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So, you consider a unit a piece of functionality in the code, like, lets say, a “User Login”. Logging in is a functionality that spans across various modules and dependencies.

You wouldn’t test the modules, you would test the fact a user can log in, correct?

That’s not what I am saying, sorry if there is confusion. We show several ways to isolate code and I specifically mentioned Mox, so if you want me to pick, I’d say we lean more towards London/Mockist but also don’t find value in forcing people to declare their style. Not every problem is the same and I don’t solve them all the same way.

There is plenty in the book about isolating code and you’re likely find that while our definition of a unit is intentionally vague (that section is about thinking about your unit and understanding the concept of a black box), our examples focus on small parts of an application, often just a single module.

As I mentioned, I have a feeling that you might pick up some useful stuff, but my sense is that you’re solid enough in your opinions that you either will know most of it and disagree with plenty.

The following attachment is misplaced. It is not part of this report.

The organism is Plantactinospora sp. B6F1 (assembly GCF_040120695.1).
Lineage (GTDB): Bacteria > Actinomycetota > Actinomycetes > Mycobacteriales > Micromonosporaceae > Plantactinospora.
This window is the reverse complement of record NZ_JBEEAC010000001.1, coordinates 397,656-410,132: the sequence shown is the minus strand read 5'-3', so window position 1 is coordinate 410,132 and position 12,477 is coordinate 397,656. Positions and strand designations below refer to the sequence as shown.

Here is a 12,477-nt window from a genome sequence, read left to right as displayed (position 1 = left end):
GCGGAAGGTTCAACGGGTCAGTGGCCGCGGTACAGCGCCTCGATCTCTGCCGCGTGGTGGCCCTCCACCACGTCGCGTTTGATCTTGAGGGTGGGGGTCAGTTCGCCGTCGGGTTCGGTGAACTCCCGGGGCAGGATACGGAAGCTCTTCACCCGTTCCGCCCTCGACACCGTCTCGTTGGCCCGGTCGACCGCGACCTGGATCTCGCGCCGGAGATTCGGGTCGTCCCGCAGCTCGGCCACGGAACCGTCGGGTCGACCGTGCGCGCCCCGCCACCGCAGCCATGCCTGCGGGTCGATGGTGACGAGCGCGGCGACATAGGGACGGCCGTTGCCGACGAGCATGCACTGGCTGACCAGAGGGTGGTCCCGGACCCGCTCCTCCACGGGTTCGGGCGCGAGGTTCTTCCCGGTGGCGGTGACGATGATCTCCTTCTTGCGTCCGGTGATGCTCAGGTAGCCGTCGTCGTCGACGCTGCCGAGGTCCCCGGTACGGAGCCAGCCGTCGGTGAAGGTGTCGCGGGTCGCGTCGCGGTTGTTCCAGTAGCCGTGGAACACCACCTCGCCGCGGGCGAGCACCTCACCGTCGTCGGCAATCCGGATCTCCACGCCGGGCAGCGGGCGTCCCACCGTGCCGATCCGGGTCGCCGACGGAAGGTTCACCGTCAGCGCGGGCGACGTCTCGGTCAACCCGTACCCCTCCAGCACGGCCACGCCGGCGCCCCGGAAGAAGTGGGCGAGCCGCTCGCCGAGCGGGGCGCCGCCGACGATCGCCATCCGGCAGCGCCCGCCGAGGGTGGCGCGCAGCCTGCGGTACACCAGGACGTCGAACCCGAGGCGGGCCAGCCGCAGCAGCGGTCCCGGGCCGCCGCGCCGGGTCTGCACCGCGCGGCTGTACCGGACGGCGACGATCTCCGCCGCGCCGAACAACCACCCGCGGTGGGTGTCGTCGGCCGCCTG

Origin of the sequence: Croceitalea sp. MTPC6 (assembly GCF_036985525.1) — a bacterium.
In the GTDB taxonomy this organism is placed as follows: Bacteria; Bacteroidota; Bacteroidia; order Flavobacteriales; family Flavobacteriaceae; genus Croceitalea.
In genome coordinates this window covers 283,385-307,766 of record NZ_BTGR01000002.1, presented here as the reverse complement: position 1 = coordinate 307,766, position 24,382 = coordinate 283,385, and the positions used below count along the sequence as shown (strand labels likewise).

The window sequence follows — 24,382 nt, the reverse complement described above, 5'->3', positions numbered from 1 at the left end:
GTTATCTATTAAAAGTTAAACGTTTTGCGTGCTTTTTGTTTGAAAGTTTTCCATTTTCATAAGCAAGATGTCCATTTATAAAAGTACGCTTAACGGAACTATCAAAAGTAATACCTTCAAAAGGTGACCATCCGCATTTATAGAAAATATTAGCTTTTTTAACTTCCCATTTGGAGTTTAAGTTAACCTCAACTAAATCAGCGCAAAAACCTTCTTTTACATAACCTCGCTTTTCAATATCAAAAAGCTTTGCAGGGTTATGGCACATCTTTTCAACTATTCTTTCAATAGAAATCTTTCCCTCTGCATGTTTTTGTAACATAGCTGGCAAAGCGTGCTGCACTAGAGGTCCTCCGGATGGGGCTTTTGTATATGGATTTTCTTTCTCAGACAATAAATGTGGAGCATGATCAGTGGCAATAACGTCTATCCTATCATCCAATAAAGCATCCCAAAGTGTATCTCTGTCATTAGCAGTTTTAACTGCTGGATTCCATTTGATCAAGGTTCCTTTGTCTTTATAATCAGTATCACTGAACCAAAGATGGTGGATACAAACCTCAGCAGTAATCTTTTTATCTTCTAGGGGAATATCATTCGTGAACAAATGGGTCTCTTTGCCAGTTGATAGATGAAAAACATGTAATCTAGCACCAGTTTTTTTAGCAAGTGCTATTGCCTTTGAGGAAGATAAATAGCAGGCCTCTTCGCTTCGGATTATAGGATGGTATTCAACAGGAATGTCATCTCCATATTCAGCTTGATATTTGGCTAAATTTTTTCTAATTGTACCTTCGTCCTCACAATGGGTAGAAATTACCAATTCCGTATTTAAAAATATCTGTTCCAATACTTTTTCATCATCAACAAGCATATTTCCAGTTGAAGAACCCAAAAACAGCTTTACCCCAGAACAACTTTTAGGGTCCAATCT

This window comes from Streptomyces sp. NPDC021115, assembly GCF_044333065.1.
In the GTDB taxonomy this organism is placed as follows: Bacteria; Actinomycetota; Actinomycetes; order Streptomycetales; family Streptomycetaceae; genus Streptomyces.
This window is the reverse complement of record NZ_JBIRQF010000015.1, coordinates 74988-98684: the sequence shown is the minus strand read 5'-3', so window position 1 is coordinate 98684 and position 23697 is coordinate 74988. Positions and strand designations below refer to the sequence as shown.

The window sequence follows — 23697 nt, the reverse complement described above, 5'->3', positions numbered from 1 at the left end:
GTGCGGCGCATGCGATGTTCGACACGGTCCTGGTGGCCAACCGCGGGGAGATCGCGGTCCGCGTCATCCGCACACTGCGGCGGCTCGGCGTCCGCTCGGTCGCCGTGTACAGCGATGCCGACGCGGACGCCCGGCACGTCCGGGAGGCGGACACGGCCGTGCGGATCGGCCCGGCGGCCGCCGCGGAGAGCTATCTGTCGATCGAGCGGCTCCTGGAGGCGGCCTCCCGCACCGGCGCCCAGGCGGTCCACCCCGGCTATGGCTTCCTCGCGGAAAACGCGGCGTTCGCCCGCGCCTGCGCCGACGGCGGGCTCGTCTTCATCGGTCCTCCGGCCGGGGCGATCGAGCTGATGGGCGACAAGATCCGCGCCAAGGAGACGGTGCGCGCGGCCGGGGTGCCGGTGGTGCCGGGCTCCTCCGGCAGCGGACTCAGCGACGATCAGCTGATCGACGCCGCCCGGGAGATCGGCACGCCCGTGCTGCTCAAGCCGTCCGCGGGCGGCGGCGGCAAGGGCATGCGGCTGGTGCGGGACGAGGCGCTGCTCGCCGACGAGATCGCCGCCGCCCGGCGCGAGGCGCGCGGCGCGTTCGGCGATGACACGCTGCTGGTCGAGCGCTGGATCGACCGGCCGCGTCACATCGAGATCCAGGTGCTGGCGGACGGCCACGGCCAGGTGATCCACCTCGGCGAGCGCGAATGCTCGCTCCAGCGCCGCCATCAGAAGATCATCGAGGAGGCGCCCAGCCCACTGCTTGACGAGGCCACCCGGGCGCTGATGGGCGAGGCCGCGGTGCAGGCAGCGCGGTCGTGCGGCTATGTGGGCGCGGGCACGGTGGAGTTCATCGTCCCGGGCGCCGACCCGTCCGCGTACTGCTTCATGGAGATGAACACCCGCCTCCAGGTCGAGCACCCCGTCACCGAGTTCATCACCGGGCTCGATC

We really did try to take a fairly neutral approach on a lot of things, though, so if you’re looking for “how do I test X?” you might be able to find answers.


Sorry, I never actually answered your question. I personally would likely test the modules but have an endpoint test that also proved everything works all the way through (happy path) and at least one error case. A login endpoint is pretty straight forward but most of the endpoints I’ve ever written have plenty of branching possibilities below the hood. So, instead of writing outside tests to hit every one of those branches, I isolate that code using whatever is the correct tool and exercise the branching logic. Then, the endpoint test would be to make sure that all of the pieces connect.

As far as which tests I start with, it 100% depends on the scenario every time. Sometimes I start really low-level and sometimes I start on the endpoint. The only thing that I’m dogmatic about is that I write my tests first.